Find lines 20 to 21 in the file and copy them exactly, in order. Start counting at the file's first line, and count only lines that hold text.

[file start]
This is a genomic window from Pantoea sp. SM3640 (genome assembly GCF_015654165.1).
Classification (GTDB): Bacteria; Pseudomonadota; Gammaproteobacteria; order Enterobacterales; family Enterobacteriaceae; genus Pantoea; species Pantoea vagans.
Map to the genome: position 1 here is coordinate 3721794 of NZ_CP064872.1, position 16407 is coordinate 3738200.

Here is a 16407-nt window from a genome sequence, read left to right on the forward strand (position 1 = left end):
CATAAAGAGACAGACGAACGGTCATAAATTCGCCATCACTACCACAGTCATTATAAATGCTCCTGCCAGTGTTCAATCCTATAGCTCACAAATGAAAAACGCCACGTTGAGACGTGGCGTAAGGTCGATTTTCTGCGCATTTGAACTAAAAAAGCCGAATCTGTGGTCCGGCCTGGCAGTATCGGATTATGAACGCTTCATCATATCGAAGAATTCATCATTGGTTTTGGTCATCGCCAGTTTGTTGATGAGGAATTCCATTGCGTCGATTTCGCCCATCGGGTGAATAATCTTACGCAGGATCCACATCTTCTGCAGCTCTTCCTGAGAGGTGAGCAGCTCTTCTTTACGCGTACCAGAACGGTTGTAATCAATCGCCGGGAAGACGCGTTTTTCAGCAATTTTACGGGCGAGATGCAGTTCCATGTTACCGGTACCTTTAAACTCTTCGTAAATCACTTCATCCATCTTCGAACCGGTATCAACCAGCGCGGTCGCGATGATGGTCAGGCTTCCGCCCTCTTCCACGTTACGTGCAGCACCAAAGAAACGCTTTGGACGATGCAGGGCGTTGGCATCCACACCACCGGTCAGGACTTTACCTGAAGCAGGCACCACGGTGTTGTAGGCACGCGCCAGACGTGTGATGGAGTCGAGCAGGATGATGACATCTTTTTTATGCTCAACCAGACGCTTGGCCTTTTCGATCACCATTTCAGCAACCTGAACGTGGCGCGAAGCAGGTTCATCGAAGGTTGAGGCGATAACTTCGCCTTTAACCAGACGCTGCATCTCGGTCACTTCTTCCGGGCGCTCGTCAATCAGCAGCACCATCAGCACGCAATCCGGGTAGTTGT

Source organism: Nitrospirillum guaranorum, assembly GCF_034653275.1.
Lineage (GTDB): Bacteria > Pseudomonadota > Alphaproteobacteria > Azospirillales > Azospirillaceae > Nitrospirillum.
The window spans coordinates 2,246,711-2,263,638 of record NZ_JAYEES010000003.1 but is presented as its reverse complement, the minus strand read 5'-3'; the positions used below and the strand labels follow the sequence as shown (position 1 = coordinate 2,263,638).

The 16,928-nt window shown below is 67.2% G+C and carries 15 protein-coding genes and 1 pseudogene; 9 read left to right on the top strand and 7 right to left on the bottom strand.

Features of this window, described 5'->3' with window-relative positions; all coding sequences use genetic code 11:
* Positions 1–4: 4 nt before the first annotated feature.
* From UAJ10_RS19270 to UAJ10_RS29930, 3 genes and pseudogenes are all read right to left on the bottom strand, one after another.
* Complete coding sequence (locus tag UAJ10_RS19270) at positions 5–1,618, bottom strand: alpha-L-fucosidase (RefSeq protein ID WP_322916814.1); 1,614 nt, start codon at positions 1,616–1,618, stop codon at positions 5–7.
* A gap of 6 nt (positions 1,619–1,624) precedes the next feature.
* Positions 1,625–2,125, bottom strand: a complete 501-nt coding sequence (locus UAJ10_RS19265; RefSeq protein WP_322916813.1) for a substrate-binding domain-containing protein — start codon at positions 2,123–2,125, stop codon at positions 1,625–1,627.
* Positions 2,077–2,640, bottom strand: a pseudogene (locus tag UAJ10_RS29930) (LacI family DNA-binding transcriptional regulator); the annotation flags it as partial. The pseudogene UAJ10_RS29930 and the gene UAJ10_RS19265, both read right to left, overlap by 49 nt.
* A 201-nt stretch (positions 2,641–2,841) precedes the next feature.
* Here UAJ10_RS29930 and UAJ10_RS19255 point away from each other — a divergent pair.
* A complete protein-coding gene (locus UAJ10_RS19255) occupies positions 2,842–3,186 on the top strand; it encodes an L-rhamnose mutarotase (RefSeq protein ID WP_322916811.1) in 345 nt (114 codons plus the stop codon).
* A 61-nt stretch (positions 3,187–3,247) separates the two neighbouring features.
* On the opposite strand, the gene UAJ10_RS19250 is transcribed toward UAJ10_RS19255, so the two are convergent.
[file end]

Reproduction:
* A 61-nt stretch (positions 3,187–3,247) separates the two neighbouring features.
* On the opposite strand, the gene UAJ10_RS19250 is transcribed toward UAJ10_RS19255, so the two are convergent.